Residential apartment buildings and hotels must pay attention to new FDNY safety requirements - by Evan Lipstein

June 19, 2017 - Design / Build
Evan Lipstein, Hyline Safety

In June of 2016, a new rule enforced by the FDNY was made a local law requirement. 3 RCNY §505-01, “Apartment and Guest Room Identification and Directional Markings and Signs,” set new requirements for the design and placement of entrance door room markings for all residential properties in Group R-1 and Group R-2. These new rule mandates that residential properties install hallway corridor directional signs to assist emergency response personnel in locating apartments when responding to fires, medical emergencies and other emergencies.

FDNY also made a second rule, 3 RCNY §505-02, “Apartment, Guest Room and Stairwell Fire Emergency Markings,” which requires placement of apartment door entrance emergency markings for apartment and hotel doors in Occupancy Class R-1 and R-2. This new rule mandates markings on apartment, hotel room and Exit stairwell doors to assist firefighters in locating the apartments and hotel rooms and exit stairwells and in locating and identifying multi-floor units that may have more than one entrance.

The marking of apartment and hotel entrance doors with the new required emergency markings is to assist fire fighting and other first responders find the units in a smoke filled hallway, providing improved safety to building occupants. The markings enable firefighters crawling on hands and knees to identify apartment numbers in smoke conditions that obscure the regular (eye-level) door numbers. The markings help firefighters more quickly conduct search and rescue operations. Other symbols are used on the markings to identify multi-floor dwelling units (duplexes and triplexes) so firefighters can determine whether they are entering the lower level of an apartment, rather than the upper level of an apartment, where temperatures may be unsafe during a fire.

There are also emergency markings used in identifying apartments that are joined horizontally in units that have been combined into a single dwelling. Combined units doors are to be marked with a star on a primary entrance or a triangle to indicate whether a secondary entrance.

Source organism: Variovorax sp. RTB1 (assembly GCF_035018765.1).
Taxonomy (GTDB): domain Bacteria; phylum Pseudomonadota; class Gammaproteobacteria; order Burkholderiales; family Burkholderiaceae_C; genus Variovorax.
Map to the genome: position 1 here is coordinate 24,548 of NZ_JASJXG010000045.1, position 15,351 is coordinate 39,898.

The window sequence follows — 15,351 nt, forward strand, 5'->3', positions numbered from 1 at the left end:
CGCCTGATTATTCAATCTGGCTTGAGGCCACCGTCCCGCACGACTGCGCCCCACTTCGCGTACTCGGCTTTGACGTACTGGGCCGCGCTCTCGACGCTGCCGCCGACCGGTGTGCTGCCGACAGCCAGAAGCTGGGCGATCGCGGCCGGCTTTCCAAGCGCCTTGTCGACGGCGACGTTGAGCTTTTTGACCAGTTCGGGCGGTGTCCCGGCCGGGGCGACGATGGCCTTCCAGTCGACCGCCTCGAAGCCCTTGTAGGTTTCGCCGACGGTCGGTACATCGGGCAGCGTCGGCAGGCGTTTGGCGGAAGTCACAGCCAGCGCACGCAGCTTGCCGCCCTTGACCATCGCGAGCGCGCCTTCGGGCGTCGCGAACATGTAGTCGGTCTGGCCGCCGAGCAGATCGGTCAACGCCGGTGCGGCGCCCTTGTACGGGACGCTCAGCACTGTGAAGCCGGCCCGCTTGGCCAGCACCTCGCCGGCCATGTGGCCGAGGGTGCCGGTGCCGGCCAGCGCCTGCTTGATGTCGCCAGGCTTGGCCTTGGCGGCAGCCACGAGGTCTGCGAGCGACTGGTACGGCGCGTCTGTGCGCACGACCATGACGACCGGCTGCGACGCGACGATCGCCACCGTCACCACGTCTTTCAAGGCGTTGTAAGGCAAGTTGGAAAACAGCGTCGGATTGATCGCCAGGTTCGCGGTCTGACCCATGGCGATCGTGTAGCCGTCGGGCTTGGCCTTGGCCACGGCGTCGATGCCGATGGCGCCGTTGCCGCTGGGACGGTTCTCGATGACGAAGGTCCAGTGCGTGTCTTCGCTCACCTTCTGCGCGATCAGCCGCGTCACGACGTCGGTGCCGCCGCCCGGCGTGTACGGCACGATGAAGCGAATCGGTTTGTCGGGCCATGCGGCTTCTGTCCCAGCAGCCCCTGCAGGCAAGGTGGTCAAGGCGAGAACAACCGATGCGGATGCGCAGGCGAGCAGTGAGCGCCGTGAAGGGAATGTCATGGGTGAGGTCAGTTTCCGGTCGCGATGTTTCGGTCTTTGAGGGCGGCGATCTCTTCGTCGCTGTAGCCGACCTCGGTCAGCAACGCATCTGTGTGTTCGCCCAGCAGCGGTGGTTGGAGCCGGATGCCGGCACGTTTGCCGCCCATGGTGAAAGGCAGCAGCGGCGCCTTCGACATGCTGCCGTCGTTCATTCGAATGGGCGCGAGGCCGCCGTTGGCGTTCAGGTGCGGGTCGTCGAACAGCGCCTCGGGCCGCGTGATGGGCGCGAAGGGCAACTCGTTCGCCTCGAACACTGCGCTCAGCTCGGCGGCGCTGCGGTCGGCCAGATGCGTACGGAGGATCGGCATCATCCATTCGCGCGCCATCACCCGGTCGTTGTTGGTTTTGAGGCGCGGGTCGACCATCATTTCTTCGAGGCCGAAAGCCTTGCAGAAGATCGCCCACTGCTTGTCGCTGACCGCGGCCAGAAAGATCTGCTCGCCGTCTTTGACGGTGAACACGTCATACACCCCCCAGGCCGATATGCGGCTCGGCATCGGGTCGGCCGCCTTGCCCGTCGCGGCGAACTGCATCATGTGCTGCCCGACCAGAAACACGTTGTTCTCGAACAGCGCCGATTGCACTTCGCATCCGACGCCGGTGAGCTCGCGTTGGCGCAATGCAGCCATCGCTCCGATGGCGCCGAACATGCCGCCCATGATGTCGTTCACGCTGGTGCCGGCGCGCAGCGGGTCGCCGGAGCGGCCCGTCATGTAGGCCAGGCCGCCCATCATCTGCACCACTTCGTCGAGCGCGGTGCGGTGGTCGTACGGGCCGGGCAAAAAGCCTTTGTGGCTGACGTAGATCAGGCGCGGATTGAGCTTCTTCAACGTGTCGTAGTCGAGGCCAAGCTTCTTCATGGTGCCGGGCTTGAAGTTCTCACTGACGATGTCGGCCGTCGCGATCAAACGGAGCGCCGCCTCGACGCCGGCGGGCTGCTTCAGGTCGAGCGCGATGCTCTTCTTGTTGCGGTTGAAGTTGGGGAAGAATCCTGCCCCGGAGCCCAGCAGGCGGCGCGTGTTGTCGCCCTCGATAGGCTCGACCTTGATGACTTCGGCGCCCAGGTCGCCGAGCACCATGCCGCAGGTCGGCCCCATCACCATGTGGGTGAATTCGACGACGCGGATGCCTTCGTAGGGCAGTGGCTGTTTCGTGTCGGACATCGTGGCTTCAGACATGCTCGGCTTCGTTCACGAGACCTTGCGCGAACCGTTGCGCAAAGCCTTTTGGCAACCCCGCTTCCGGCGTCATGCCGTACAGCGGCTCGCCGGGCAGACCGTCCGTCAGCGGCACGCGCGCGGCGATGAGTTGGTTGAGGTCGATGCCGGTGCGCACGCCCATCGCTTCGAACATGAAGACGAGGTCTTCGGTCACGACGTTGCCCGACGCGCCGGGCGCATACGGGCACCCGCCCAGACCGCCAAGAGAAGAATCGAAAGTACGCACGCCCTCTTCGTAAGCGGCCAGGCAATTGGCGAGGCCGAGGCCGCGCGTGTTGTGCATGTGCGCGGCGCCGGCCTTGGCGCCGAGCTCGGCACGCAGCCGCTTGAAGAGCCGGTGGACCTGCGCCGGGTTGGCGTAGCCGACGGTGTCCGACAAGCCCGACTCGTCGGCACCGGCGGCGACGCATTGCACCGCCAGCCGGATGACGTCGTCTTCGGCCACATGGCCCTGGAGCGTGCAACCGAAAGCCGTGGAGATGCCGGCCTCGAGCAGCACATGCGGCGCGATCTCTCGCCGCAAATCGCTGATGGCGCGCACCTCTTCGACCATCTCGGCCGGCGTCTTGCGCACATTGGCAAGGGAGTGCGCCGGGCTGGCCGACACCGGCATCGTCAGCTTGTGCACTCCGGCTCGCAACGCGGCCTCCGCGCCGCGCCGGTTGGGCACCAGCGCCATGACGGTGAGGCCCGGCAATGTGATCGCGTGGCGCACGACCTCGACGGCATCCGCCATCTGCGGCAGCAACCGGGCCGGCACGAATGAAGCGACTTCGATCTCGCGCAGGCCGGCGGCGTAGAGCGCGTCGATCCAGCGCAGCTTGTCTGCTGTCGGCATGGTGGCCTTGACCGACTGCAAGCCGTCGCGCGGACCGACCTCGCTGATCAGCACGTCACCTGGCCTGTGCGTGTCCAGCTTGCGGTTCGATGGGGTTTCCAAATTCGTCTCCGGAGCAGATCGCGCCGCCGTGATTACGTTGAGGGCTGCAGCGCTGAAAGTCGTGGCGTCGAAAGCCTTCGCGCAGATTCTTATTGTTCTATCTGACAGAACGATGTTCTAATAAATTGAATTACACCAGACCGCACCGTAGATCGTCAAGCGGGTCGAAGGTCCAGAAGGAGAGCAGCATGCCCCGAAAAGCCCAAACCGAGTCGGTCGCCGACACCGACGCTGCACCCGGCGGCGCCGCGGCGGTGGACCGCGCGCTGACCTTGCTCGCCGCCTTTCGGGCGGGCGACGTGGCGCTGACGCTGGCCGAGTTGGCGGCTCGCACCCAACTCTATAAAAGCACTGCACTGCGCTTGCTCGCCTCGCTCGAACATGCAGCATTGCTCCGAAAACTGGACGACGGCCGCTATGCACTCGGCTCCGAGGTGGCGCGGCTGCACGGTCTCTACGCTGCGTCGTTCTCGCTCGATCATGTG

The requirement for markings on doors extends to entrance doors that are lawfully obstructed from inside by furniture, even in cases where the door is covered with sheetrock, giving the appearance of an unobstructed entrance door from the hallway.  These blocked entrance doors are still required to be identified as a secondary entrance. Depending upon fire conditions its possible that even a lawfully obstructed entrance could be the only or safest means entering an apartment.

There are additional requirements for recordkeeping. Buildings must perform their own compliance inspections and maintain a log book. Records of the inspections with dated entries require the date of inspection, name of person conducting the inspection, signature of the person who performed the inspection, and whether the markings or signs that require repair or replacement. 

Under FDNY §505-02 Apartment, Guest Room and Stairwell Fire Emergency Markings the deadlines are as follows: Buildings and occupancies existing on May 31, 2016, shall be brought into compliance with the marking requirements by March 30, 2018, except that buildings with multi-floor dwelling units (duplexes, triplexes) must have installed the correct fire emergency markings by March 30, 2017. That deadline has already past, so those properties are now subject to penalties. 

It cannot be understated that fines are a nuisance and can be very costly but this only scratches the surface of the real issue. Property owners need to realize there is huge liability exposure for non-compliance. This new local law requirement designed to improve safety has been made a matter of public record; if building owners disregard this law it opens up to the potential for civil penalties and much more serious criminal negligence if a tragedy should occur as a result of non-compliance.

Building owners and property managers as well as the individual tenants occupying their buildings have a responsibility and legal duty to exercise reasonable care in providing a safe occupancy to their building’s occupants. Building owners and property managers must obey this law or face serious repercussions.

Building owners and managers must avoid the potential of civil / criminal negligence.  If there is a duty under the law; any breach of that duty, by the failure to exercise the standard of care of a reasonably prudent person in similar circumstances; and damages that are proximately caused by such breach. Damages that result in resulting physical injuries or death will undoubtedly have devastating consequences both financial and legal. 

Evan Lipstein is the president and owner of Hyline Safety Company, Manhattan, N.Y.

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